“The citizens wanted to have their voice heard, and they did it through the ballot box,” Phillips said. The incumbents who lost “got complacent and weren’t really listening to the citizens.”
There is enough crazy (and crazies) in NC to fill several wildlife refuges. Still, Gov. Pat McCrory is rated one of the most vulnerable Republican governors seeking reelection this fall. With state agencies allegedly dragging their feet over complying with federal voter registration laws, activists are not sitting around waiting for Bernie or Hillary to swoop in and save the day. The North Carolina NAACP and Democracy North Carolina are mounting a multi-pronged get-out-the-vote effort across the state. Rev. Dr. William Barber, president of the state NAACP and leader of the Forward Together Moral Monday Movement came to Asheville, North Carolina this week to promote the “It’s Our Time — It’s Our Vote” campaign. The coalition announced the campaign on December 1, the 60th anniversary of Rosa Parks’ protest on a Montgomery, Alabama bus. Mountain Xpress reports:
“Others have had their time over past few years to vote on regressive policies. It’s our time now,” Barber commented. “In North Carolina, we have been fighting the worst voter suppression law in the country.” In partnership with other organizations, the NAACP has challenged new voting laws passed in 2013, including voter identification requirements, the elimination of same-day voter registration and the elimination of out-of-precinct voting. Barber asked attendees to spread the word about a July 2015 change in the North Carolina General Assembly statute which allows voting without ID in the case of a “reasonable impediment” to obtaining identification.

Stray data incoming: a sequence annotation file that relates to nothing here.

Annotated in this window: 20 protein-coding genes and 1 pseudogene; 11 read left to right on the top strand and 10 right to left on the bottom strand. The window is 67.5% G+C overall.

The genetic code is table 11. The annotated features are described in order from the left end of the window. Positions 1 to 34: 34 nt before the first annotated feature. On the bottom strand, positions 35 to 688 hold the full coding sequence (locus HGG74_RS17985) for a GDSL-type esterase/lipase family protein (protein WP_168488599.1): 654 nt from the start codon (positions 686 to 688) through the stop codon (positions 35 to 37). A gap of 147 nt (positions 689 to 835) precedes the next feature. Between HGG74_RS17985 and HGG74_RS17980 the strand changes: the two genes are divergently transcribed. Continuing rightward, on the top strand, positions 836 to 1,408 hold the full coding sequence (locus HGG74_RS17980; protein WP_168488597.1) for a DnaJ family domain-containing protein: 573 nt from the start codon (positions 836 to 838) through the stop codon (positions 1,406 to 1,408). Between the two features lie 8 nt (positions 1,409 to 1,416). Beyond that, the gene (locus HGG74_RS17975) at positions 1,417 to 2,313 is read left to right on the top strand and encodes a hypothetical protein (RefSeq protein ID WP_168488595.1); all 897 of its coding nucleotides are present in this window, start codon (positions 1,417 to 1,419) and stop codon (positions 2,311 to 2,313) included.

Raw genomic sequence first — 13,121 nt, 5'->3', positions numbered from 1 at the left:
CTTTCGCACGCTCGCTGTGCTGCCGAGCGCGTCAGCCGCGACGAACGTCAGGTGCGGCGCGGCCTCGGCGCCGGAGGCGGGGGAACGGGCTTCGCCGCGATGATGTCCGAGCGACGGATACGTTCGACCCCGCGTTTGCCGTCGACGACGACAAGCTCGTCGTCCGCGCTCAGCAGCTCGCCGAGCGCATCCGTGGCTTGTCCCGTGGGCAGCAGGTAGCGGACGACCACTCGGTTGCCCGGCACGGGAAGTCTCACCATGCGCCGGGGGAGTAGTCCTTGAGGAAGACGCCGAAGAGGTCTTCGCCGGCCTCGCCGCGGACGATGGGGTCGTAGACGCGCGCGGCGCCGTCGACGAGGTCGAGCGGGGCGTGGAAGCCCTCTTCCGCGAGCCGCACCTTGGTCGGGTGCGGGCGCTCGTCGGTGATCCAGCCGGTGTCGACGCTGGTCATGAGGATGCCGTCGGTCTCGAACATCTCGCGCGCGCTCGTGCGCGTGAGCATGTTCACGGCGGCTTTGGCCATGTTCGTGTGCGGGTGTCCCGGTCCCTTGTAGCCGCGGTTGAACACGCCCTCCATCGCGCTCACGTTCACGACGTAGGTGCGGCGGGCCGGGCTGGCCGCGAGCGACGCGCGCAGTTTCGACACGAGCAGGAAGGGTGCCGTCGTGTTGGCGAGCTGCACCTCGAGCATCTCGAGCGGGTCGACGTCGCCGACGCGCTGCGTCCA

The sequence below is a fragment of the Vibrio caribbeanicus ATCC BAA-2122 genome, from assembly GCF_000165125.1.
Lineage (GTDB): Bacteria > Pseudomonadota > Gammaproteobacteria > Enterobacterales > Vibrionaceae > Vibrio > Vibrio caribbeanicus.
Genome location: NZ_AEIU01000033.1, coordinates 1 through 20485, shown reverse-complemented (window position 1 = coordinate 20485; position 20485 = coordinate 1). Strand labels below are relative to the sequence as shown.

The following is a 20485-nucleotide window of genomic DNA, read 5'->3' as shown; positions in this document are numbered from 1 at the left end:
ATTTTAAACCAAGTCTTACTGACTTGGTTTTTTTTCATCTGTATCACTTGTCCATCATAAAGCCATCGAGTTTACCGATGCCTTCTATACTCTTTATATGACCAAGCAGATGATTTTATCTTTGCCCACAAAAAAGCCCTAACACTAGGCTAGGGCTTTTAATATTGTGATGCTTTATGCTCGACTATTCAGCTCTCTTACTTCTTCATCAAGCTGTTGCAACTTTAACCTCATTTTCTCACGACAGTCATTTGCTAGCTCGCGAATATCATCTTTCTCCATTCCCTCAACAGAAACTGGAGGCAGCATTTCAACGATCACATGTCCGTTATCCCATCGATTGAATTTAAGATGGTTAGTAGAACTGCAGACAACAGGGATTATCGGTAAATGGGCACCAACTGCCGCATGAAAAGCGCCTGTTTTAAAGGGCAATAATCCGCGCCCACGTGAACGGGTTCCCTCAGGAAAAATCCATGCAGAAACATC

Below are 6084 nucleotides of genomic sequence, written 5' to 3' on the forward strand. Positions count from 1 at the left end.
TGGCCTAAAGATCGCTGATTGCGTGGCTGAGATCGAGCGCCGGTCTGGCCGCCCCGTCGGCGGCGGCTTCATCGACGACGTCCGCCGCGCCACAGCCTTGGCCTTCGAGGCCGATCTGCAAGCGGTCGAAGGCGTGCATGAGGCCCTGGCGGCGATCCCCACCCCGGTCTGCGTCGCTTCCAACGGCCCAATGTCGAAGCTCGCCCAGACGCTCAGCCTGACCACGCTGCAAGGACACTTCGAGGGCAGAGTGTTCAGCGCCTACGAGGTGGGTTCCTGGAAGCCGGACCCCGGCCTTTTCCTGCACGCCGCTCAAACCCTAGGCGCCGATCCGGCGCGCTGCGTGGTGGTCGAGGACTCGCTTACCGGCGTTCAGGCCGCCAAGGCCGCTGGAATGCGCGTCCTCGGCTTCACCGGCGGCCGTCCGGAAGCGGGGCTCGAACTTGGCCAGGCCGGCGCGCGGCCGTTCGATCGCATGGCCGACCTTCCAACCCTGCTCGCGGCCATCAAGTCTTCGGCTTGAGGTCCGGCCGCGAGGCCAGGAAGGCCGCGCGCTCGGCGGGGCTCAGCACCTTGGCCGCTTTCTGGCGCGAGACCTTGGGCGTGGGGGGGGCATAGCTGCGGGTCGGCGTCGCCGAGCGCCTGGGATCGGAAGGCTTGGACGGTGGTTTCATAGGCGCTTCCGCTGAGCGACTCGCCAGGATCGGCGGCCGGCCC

“Go and vote,” urged Barber. “The law has not been fully adjudicated. They had to water it down because they knew what they had passed was totally unconstitutional. That came from our efforts and those of our partners.”
Pat McCrory as Trump’s VP in charge of the Senate? He can’t even run the state:
Conservative pundit Ann Coulter, an outspoken Donald Trump supporter, apparently thinks the business mogul and reality star leading the GOP presidential field should look to the Tar Heel State for a vice presidential pick.
Trump would give McCrory a “you’re fired” before he’d make him VP.